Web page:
Earlier this evening, members of the community gathered at City Hall to honour Trans Day of Remembrance, a day that has been marked every November 20th since 1999.
This day has been established as a way to memorialize those who have been killed due to anti-transgender hatred or prejudice.
At today’s event, a number of speakers from the Barrie Pride, Borden Pride, and Trans Q community spoke about their own personal experiences and what this day means. Some talked about about how far we have come as a community in regards to trans acceptance, but also how far we have to go.
Caleb, a member of Trans Q, shared a number of shocking statistics that show just how important today is. Some of these statistics include:
- 369 people have lost their lives as a result of anti-transgender violence since Oct 2017
- The suicide rate for the trans community is 25 times higher than the rest of the population when there’s no support
- 43% of trans people have attempted suicide
- Trans people are 12 times more likely to be murdered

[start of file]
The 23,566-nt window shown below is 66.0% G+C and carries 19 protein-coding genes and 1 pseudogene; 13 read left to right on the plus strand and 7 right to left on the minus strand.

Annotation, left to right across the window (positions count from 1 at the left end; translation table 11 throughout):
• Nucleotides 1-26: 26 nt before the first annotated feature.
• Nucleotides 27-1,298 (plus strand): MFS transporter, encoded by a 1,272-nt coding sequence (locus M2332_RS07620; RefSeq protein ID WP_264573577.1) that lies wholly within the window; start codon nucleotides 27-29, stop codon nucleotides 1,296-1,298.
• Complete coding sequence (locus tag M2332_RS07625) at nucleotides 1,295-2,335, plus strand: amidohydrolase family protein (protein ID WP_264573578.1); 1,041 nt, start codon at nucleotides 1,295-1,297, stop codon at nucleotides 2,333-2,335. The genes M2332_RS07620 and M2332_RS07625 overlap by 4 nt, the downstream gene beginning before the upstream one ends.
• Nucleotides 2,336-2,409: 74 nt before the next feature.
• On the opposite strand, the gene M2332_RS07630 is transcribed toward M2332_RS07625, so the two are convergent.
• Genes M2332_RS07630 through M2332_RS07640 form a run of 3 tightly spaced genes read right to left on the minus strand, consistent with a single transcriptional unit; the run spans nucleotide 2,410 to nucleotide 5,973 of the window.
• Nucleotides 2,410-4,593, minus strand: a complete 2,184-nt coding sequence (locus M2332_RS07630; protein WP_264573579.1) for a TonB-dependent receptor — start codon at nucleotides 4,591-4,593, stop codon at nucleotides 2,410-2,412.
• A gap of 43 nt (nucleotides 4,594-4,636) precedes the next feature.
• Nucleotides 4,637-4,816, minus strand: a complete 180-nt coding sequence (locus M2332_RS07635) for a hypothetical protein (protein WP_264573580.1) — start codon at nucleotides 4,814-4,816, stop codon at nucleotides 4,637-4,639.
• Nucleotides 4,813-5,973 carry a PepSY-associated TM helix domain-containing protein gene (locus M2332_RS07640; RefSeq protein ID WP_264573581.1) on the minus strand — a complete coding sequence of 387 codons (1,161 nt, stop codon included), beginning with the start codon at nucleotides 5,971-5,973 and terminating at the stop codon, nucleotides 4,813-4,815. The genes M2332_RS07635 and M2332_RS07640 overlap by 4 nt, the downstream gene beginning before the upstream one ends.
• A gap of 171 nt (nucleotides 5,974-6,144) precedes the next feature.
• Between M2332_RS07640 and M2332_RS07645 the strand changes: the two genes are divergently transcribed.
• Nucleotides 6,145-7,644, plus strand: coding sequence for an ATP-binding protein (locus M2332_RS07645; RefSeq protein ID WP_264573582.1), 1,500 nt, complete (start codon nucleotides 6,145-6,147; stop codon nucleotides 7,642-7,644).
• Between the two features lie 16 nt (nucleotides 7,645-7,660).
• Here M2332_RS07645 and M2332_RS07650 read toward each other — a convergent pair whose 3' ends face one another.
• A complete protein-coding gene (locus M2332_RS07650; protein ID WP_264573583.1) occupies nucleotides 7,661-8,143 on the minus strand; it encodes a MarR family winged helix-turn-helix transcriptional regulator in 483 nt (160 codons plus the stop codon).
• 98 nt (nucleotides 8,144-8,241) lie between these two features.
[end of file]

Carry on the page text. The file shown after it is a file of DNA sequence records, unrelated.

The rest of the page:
Although these numbers are shocking, Caleb followed them up with a message of hope saying:
“The way to fix these numbers is to educate other people, to let other people know that this is going on, to raise awareness and to make transness something that is not seen as other. To normalize transness is to reduce the risk that trans people have in day to day life.”
City of Barrie’s Mayor, Jeff Lehman, spoke out about how upsetting it is to know about the harsh realities trans people are still facing today. He explained that raising the flag today was not only to recognize the lives that have been lost but also to help raise awareness in the city.
Jeff Lehman raised the Transgender Pride Flag at City Hall for Trans Day of Remembrance. pic.twitter.com/mEjuIk36Fl
— Barrie 360 (@Barrie360) November 21, 2018
After the flag was raised, those who attended did an honourary march along Dunlop street, followed by a vigil at Drors and The Gilbert Center.